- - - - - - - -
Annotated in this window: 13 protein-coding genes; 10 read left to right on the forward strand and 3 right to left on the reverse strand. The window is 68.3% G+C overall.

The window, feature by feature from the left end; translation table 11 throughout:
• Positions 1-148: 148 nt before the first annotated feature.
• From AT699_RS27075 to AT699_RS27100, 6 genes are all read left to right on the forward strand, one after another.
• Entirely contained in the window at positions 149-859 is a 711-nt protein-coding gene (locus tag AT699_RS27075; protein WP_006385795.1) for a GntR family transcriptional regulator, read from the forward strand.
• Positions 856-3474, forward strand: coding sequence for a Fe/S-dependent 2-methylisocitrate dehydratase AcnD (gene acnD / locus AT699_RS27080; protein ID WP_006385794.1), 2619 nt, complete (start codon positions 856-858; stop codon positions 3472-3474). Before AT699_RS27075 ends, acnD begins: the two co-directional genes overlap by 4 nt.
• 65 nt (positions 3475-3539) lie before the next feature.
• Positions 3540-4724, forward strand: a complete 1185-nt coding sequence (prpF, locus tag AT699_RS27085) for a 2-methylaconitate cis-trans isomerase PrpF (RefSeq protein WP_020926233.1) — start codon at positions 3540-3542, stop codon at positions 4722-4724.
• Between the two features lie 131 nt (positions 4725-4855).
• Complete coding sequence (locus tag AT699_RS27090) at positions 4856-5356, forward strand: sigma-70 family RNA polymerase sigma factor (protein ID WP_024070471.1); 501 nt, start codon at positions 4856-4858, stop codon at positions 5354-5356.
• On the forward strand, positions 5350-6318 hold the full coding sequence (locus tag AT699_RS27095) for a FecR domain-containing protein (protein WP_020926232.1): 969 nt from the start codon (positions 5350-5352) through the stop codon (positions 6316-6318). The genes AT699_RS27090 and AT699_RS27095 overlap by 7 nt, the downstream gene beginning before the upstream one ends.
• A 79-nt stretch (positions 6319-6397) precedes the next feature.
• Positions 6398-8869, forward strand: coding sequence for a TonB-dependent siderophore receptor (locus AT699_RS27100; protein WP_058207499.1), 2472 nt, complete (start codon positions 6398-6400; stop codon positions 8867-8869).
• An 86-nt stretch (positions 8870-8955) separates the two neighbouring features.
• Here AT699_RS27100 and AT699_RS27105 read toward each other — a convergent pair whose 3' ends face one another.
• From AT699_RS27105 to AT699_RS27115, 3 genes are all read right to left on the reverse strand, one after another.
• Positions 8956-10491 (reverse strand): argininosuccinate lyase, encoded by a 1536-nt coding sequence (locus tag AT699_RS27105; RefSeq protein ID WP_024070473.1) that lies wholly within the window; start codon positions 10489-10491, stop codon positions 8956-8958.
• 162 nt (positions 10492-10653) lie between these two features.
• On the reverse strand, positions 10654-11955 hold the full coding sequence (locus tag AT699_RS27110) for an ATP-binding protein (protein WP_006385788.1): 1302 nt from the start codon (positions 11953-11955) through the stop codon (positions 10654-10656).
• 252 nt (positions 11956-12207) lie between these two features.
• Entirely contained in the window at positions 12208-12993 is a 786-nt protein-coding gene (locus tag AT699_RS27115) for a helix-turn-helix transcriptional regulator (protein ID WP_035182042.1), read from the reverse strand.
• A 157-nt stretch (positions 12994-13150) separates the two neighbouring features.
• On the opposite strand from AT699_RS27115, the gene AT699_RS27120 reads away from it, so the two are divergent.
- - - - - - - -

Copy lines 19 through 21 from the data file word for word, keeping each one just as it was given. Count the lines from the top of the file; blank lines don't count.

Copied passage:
• On the reverse strand, positions 10654-11955 hold the full coding sequence (locus tag AT699_RS27110) for an ATP-binding protein (protein WP_006385788.1): 1302 nt from the start codon (positions 11953-11955) through the stop codon (positions 10654-10656).
• 252 nt (positions 11956-12207) lie between these two features.
• Entirely contained in the window at positions 12208-12993 is a 786-nt protein-coding gene (locus tag AT699_RS27115) for a helix-turn-helix transcriptional regulator (protein ID WP_035182042.1), read from the reverse strand.